Hiring authorities don’t spend much time looking at resumes. 99% of hiring managers don’t even try to carefully examine and analyze each and every resume they have on their desk or on their computer. The vast majority of people assume that they do but that is not so. 10-20 seconds is what it takes to review a resume or CV in order to decide which pile it will go to. It is just a matter of glance rather than a deep and systematic analysis. This is one more reason to be very careful when creating your resume – if it has only seconds to grab the attention of a potential employer then it is to be flawless.
1) Wrong Content. When it comes to writing a resume, one of the biggest challenges is to choose what content to include and what would be better to leave out. Many people include material that they understand while forgetting that people who can grant you an interview may not have the same understanding. HR managers don’t have the background knowledge that you have. They probably don’t know much about the companies you worked at unless you explain them. The key point is to craft your resume in a way that a high school senior could clearly understand where you are coming from and what skills you can bring in to the company. Another big temptation is to include everything you have ever done in your entire life. Remember how long will take for hiring authorities to review your resume – your credentials and experience should be appropriate for the job opening you are applying for. The company who is looking for a professional call center manager isn’t really interested in your fishing hobby…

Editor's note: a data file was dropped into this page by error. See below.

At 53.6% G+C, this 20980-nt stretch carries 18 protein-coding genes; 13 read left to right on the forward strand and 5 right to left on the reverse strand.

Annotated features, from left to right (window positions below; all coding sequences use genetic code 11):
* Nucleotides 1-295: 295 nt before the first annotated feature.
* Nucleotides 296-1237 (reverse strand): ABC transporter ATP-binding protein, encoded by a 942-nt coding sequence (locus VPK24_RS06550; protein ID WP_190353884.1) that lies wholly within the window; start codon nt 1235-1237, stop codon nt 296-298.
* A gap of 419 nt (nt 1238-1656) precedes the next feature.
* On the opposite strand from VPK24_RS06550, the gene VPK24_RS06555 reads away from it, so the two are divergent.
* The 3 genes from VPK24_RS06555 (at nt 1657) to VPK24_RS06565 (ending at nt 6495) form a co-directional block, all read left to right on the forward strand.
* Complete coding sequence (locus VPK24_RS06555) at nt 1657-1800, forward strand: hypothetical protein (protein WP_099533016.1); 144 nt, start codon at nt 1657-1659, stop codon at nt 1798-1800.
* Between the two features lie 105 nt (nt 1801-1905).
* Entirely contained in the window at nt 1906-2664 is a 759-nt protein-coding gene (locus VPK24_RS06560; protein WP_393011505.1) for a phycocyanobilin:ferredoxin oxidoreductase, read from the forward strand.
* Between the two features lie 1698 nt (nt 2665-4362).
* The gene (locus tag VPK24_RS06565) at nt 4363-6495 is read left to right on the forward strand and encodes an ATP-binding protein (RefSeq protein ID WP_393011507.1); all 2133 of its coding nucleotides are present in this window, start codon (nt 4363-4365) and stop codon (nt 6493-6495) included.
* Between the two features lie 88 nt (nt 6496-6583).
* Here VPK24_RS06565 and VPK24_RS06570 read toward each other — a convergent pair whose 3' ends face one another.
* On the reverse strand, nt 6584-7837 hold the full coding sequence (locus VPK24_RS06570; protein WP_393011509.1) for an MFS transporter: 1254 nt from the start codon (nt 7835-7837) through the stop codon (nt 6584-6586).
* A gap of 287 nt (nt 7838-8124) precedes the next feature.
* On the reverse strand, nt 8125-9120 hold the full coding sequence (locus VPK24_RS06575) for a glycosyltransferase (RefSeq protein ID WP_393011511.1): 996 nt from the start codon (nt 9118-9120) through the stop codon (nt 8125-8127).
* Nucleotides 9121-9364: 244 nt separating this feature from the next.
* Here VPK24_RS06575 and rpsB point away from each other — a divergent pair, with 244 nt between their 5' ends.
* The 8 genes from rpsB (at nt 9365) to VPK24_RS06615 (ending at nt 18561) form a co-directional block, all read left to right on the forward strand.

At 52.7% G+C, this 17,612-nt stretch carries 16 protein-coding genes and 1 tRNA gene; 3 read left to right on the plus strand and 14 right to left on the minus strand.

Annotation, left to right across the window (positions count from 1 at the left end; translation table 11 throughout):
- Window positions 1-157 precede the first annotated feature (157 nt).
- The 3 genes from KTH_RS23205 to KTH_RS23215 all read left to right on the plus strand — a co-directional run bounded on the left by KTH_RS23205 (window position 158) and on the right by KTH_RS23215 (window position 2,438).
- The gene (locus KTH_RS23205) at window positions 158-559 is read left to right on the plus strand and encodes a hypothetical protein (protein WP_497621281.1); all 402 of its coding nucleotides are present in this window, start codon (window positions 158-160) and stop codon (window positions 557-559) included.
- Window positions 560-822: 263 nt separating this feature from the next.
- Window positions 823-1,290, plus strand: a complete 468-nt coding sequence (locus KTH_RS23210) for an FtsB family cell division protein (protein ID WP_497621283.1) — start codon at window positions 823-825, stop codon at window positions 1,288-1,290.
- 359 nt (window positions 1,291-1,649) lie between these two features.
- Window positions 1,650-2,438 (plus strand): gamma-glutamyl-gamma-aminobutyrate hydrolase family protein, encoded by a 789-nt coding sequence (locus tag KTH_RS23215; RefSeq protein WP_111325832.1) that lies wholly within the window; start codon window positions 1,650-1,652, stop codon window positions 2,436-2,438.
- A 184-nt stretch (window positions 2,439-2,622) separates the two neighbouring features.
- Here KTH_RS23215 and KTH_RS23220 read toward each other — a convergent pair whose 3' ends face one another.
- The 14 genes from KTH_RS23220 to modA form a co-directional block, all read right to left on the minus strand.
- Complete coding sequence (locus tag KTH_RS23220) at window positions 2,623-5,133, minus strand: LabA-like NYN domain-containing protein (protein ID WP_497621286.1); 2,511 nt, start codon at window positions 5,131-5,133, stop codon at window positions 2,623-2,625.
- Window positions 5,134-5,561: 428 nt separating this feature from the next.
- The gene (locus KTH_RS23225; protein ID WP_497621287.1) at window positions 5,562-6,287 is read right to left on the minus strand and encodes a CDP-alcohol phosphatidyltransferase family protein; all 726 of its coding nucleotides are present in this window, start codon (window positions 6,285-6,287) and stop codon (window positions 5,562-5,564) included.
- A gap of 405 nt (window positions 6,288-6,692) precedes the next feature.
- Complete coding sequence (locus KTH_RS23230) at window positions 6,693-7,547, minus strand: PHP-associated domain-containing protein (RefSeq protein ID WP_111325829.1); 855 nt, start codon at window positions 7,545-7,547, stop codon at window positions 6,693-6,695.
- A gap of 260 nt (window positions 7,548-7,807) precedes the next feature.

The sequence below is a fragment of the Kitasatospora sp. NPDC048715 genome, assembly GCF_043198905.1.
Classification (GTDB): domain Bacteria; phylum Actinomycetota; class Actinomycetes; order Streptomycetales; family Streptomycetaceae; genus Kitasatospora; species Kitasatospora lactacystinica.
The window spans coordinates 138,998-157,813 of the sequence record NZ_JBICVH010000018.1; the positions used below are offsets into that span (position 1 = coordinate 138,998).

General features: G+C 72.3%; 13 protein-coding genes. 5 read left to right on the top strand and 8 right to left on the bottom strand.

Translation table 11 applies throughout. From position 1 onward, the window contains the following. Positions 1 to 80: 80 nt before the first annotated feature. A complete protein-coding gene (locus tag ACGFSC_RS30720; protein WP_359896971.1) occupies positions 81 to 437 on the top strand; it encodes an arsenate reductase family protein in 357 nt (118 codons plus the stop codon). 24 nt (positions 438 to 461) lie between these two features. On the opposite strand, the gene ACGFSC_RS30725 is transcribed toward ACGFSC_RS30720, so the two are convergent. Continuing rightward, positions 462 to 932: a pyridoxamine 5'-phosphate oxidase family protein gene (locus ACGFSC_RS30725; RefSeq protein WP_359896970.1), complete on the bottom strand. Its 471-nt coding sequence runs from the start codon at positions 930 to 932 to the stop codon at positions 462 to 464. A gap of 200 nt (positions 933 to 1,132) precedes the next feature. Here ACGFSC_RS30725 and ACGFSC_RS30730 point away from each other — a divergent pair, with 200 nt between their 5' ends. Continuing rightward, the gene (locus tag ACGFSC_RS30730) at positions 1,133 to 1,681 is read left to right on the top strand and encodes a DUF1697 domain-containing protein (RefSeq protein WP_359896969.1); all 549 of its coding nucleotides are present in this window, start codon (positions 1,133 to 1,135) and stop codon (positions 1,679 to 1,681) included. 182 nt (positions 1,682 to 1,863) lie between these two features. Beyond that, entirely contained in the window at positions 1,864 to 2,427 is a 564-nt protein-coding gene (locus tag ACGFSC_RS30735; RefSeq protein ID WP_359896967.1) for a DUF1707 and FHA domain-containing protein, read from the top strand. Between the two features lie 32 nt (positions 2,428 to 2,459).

2) Distracting formats. Some people believe that when they use graphic formats they have more chances to get an interview invitation as opposed to those who use common formats for their resumes. However, most resumes don’t get read because of so-called “professional graphic design” – most HR managers consider them distractive rather than attractive (the exception is when you apply for a graphic designer job).
3) One resume for many job openings. For most people the job seeking process comes to this simple algorithm: create a resume and cover letter – find suitable job openings – send your resume to all of the companies who are offering a good job. That is the easiest way, but not quite effective though. It takes time to highlight different parts of your resume and customize it for different job opportunities, but it pays off in the long run. The key is to read job opening carefully with all its requirements and desired/required qualifications – there are a lot of tips there that will help you decide what skills and experience you will need to highlight.
4) Wrong resume strategy (if any). Most people don’t even think of having a resume strategy at all. They don’t even think such a term exists. If you ask a person who is looking for a job about his/her strategy for ensuring the resume will generate the attention of employers and land an interview, you will likely get nothing more than “What are you talking about?”. If you have never heard about strategic activities you could do before applying for the job and after sending out your resume it doesn’t mean there aren’t any.
It may seem like it is something too complicated, but in fact, those are easy things everybody can do to increase the chances of receiving an interview invitation. The aforementioned 4 mistakes are not the only mistakes people make when creating a resume. However, these 4 keep average job seeker from getting an interview.